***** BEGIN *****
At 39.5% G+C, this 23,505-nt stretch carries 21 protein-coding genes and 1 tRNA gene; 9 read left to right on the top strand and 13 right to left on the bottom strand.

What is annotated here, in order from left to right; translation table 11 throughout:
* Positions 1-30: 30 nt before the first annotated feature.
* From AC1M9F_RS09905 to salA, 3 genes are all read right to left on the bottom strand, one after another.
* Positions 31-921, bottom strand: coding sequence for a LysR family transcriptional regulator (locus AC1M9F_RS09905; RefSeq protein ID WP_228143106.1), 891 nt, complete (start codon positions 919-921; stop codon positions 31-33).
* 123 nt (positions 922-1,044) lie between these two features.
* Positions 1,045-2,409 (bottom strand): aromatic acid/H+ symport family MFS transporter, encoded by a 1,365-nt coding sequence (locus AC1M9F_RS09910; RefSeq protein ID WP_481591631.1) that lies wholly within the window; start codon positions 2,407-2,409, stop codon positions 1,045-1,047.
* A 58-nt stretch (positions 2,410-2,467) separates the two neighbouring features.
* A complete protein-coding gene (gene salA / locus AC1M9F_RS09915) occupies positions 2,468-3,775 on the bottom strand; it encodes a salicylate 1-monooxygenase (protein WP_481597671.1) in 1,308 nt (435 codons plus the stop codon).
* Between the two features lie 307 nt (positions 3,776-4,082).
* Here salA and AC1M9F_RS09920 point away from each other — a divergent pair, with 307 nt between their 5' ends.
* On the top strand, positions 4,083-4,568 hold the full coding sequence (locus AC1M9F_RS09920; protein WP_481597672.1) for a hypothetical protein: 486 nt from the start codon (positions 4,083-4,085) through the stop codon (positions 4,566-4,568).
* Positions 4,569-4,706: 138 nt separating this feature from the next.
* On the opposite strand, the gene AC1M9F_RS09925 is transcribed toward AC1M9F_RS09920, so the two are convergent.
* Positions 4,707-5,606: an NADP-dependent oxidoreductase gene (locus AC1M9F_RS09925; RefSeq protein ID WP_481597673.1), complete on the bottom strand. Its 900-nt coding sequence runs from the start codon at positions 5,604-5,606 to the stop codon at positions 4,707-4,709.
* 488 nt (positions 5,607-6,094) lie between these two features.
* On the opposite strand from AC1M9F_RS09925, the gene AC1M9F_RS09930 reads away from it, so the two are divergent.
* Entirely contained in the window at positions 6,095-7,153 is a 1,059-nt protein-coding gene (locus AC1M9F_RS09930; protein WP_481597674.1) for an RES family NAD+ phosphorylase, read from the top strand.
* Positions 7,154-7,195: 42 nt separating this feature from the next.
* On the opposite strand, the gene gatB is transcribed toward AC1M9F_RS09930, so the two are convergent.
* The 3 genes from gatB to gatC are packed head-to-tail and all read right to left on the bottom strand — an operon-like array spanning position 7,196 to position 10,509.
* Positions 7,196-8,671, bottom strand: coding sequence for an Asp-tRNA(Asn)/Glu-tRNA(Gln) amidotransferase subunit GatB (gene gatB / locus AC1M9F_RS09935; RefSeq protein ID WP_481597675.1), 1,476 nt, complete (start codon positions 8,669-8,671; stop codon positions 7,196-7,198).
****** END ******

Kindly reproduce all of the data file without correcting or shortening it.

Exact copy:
At 39.5% G+C, this 23,505-nt stretch carries 21 protein-coding genes and 1 tRNA gene; 9 read left to right on the top strand and 13 right to left on the bottom strand.

What is annotated here, in order from left to right; translation table 11 throughout:
* Positions 1-30: 30 nt before the first annotated feature.
* From AC1M9F_RS09905 to salA, 3 genes are all read right to left on the bottom strand, one after another.
* Positions 31-921, bottom strand: coding sequence for a LysR family transcriptional regulator (locus AC1M9F_RS09905; RefSeq protein ID WP_228143106.1), 891 nt, complete (start codon positions 919-921; stop codon positions 31-33).
* 123 nt (positions 922-1,044) lie between these two features.
* Positions 1,045-2,409 (bottom strand): aromatic acid/H+ symport family MFS transporter, encoded by a 1,365-nt coding sequence (locus AC1M9F_RS09910; RefSeq protein ID WP_481591631.1) that lies wholly within the window; start codon positions 2,407-2,409, stop codon positions 1,045-1,047.
* A 58-nt stretch (positions 2,410-2,467) separates the two neighbouring features.
* A complete protein-coding gene (gene salA / locus AC1M9F_RS09915) occupies positions 2,468-3,775 on the bottom strand; it encodes a salicylate 1-monooxygenase (protein WP_481597671.1) in 1,308 nt (435 codons plus the stop codon).
* Between the two features lie 307 nt (positions 3,776-4,082).
* Here salA and AC1M9F_RS09920 point away from each other — a divergent pair, with 307 nt between their 5' ends.
* On the top strand, positions 4,083-4,568 hold the full coding sequence (locus AC1M9F_RS09920; protein WP_481597672.1) for a hypothetical protein: 486 nt from the start codon (positions 4,083-4,085) through the stop codon (positions 4,566-4,568).
* Positions 4,569-4,706: 138 nt separating this feature from the next.
* On the opposite strand, the gene AC1M9F_RS09925 is transcribed toward AC1M9F_RS09920, so the two are convergent.
* Positions 4,707-5,606: an NADP-dependent oxidoreductase gene (locus AC1M9F_RS09925; RefSeq protein ID WP_481597673.1), complete on the bottom strand. Its 900-nt coding sequence runs from the start codon at positions 5,604-5,606 to the stop codon at positions 4,707-4,709.
* 488 nt (positions 5,607-6,094) lie between these two features.
* On the opposite strand from AC1M9F_RS09925, the gene AC1M9F_RS09930 reads away from it, so the two are divergent.
* Entirely contained in the window at positions 6,095-7,153 is a 1,059-nt protein-coding gene (locus AC1M9F_RS09930; protein WP_481597674.1) for an RES family NAD+ phosphorylase, read from the top strand.
* Positions 7,154-7,195: 42 nt separating this feature from the next.
* On the opposite strand, the gene gatB is transcribed toward AC1M9F_RS09930, so the two are convergent.
* The 3 genes from gatB to gatC are packed head-to-tail and all read right to left on the bottom strand — an operon-like array spanning position 7,196 to position 10,509.
* Positions 7,196-8,671, bottom strand: coding sequence for an Asp-tRNA(Asn)/Glu-tRNA(Gln) amidotransferase subunit GatB (gene gatB / locus AC1M9F_RS09935; RefSeq protein ID WP_481597675.1), 1,476 nt, complete (start codon positions 8,669-8,671; stop codon positions 7,196-7,198).